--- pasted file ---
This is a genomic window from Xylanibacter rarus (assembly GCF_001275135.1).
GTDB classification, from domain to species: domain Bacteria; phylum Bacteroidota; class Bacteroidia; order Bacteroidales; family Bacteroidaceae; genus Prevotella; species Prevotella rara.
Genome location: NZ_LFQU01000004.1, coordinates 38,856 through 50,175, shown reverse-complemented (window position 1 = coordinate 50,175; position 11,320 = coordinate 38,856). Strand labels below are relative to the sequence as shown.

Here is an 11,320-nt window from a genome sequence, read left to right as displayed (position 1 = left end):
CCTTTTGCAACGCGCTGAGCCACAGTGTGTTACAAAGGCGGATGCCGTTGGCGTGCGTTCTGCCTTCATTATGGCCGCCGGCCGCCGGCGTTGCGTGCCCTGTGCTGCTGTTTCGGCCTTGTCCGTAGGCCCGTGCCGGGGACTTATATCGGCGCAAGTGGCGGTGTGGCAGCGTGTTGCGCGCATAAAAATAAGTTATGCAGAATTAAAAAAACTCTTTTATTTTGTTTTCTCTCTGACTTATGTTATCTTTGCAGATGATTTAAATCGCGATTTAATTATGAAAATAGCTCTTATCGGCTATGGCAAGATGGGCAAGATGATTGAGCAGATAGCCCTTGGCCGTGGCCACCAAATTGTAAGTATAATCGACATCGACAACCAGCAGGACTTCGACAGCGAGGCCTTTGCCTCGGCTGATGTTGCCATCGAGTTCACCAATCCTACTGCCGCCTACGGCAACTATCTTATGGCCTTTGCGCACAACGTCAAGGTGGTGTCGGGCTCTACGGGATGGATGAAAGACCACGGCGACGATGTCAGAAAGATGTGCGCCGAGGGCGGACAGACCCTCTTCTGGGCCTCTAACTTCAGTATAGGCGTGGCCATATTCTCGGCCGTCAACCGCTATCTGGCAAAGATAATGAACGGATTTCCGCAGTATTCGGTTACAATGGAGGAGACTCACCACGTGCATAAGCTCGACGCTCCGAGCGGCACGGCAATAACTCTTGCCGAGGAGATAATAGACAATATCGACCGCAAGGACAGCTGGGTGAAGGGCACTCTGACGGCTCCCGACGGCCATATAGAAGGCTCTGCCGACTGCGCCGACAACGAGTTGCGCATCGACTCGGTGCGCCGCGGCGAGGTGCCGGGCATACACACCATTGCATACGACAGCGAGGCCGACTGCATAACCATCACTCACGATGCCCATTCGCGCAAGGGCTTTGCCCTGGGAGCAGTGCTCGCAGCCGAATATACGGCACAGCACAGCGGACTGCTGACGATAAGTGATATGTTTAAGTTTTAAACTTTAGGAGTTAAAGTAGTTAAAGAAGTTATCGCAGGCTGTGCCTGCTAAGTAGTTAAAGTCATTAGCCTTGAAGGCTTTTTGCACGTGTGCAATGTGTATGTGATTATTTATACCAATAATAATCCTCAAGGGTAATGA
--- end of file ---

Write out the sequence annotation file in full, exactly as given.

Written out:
This is a genomic window from Xylanibacter rarus (assembly GCF_001275135.1).
GTDB classification, from domain to species: domain Bacteria; phylum Bacteroidota; class Bacteroidia; order Bacteroidales; family Bacteroidaceae; genus Prevotella; species Prevotella rara.
Genome location: NZ_LFQU01000004.1, coordinates 38,856 through 50,175, shown reverse-complemented (window position 1 = coordinate 50,175; position 11,320 = coordinate 38,856). Strand labels below are relative to the sequence as shown.

Here is an 11,320-nt window from a genome sequence, read left to right as displayed (position 1 = left end):
CCTTTTGCAACGCGCTGAGCCACAGTGTGTTACAAAGGCGGATGCCGTTGGCGTGCGTTCTGCCTTCATTATGGCCGCCGGCCGCCGGCGTTGCGTGCCCTGTGCTGCTGTTTCGGCCTTGTCCGTAGGCCCGTGCCGGGGACTTATATCGGCGCAAGTGGCGGTGTGGCAGCGTGTTGCGCGCATAAAAATAAGTTATGCAGAATTAAAAAAACTCTTTTATTTTGTTTTCTCTCTGACTTATGTTATCTTTGCAGATGATTTAAATCGCGATTTAATTATGAAAATAGCTCTTATCGGCTATGGCAAGATGGGCAAGATGATTGAGCAGATAGCCCTTGGCCGTGGCCACCAAATTGTAAGTATAATCGACATCGACAACCAGCAGGACTTCGACAGCGAGGCCTTTGCCTCGGCTGATGTTGCCATCGAGTTCACCAATCCTACTGCCGCCTACGGCAACTATCTTATGGCCTTTGCGCACAACGTCAAGGTGGTGTCGGGCTCTACGGGATGGATGAAAGACCACGGCGACGATGTCAGAAAGATGTGCGCCGAGGGCGGACAGACCCTCTTCTGGGCCTCTAACTTCAGTATAGGCGTGGCCATATTCTCGGCCGTCAACCGCTATCTGGCAAAGATAATGAACGGATTTCCGCAGTATTCGGTTACAATGGAGGAGACTCACCACGTGCATAAGCTCGACGCTCCGAGCGGCACGGCAATAACTCTTGCCGAGGAGATAATAGACAATATCGACCGCAAGGACAGCTGGGTGAAGGGCACTCTGACGGCTCCCGACGGCCATATAGAAGGCTCTGCCGACTGCGCCGACAACGAGTTGCGCATCGACTCGGTGCGCCGCGGCGAGGTGCCGGGCATACACACCATTGCATACGACAGCGAGGCCGACTGCATAACCATCACTCACGATGCCCATTCGCGCAAGGGCTTTGCCCTGGGAGCAGTGCTCGCAGCCGAATATACGGCACAGCACAGCGGACTGCTGACGATAAGTGATATGTTTAAGTTTTAAACTTTAGGAGTTAAAGTAGTTAAAGAAGTTATCGCAGGCTGTGCCTGCTAAGTAGTTAAAGTCATTAGCCTTGAAGGCTTTTTGCACGTGTGCAATGTGTATGTGATTATTTATACCAATAATAATCCTCAAGGGTAATGA